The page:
• diallyl trisulfide;
  • food–drug interaction;
  • nifedipine;
  • pharmacokinetics

Abstract:  This study aimed to evaluate the effect of diallyl trisulfide (DATS), a major component derived from garlic, on the pharmacokinetics of nifedipine. Pharmacokinetic parameters of nifedipine were determined in rats following an oral gavage (3 mg/kg) or intravenous administration (0.75 mg/kg) of nifedipine with co-administration of DATS (20 mg/kg) and long-term pretreatment of DATS (20 mg/kg/d for 15 consecutive days). Compared to the control groups, higher Cmax and AUC0–24 h were observed for oral gavage of nifedipine after short-term and long-term pretreatment of DATS, whereas those for intravenous nifedipine were little changed. The oral bioavailabilities of nifedipine were remarkably enhanced via the concomitant use of DATS. In conclusion, DATS increased the oral exposure of nifedipine in rats likely by the modification of intestinal metabolism of nifedipine, indicating that combined use of DATS or DATS-containing supplement with nifedipine may require caution because high plasma concentrations may lead to an undesired toxicity of this agent.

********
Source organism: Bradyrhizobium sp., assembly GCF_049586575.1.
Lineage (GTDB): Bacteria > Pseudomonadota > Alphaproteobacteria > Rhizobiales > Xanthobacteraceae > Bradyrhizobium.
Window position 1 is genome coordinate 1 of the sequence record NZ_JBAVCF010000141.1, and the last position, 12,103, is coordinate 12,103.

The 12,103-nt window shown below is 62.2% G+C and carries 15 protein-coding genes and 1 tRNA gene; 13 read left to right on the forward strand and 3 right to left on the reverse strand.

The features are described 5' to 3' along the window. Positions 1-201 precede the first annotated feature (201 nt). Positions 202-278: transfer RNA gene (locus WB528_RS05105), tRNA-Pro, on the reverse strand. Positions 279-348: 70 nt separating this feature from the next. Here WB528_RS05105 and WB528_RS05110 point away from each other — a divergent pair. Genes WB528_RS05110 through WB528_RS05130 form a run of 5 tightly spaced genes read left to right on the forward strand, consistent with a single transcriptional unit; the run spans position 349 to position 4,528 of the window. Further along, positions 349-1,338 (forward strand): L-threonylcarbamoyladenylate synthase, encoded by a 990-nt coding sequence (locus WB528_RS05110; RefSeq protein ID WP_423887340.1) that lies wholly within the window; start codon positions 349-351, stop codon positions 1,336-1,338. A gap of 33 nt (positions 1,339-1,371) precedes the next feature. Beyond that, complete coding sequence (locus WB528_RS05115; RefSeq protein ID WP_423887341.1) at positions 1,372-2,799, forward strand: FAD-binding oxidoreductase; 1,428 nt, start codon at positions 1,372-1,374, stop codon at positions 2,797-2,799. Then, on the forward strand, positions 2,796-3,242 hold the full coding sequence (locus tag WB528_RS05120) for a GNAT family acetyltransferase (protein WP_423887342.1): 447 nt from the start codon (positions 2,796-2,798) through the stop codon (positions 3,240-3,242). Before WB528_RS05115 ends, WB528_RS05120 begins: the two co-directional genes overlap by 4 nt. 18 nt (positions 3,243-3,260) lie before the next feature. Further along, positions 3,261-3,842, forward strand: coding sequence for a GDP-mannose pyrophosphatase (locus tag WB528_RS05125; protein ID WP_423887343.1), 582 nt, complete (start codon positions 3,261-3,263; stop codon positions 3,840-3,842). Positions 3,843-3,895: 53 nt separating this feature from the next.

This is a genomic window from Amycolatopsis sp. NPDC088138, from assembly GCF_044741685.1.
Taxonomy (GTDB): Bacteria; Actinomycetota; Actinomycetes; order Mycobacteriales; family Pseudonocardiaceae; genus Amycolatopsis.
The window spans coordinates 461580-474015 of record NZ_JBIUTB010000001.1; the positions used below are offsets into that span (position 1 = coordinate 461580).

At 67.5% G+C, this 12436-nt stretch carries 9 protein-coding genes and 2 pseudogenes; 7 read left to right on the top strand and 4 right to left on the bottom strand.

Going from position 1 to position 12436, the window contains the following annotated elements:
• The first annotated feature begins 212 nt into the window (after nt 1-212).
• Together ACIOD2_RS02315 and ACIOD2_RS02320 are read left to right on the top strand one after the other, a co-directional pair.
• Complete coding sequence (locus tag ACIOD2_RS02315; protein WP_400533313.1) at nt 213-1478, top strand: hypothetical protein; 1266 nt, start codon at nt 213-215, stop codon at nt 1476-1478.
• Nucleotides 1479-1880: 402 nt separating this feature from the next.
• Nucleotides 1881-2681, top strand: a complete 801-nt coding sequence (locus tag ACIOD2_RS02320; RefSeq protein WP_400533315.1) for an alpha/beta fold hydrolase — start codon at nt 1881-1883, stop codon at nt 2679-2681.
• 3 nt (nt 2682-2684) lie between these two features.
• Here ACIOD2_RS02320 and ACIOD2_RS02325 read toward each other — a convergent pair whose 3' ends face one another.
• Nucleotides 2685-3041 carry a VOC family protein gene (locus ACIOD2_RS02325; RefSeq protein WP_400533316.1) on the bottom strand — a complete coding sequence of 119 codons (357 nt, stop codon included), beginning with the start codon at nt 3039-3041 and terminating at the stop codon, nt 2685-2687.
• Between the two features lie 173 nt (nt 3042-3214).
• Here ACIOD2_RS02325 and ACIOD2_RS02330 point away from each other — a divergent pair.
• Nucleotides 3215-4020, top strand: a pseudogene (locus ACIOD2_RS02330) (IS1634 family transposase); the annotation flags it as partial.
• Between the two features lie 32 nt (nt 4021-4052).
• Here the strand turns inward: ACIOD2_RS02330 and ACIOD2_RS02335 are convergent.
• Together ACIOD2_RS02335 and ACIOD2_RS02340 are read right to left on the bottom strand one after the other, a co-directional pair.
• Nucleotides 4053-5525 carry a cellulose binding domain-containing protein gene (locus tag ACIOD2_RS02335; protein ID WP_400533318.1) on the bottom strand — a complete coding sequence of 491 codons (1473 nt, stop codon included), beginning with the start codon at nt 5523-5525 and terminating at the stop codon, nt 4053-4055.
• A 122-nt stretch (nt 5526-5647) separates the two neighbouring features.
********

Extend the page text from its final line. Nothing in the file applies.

Practical Application:  Patients suffering from cardiovascular disease should take caution in combined use of DATS or DATS-rich garlic supplement with nifedipine because long-term treatment of DATS could lead high plasma concentrations of nifedipine.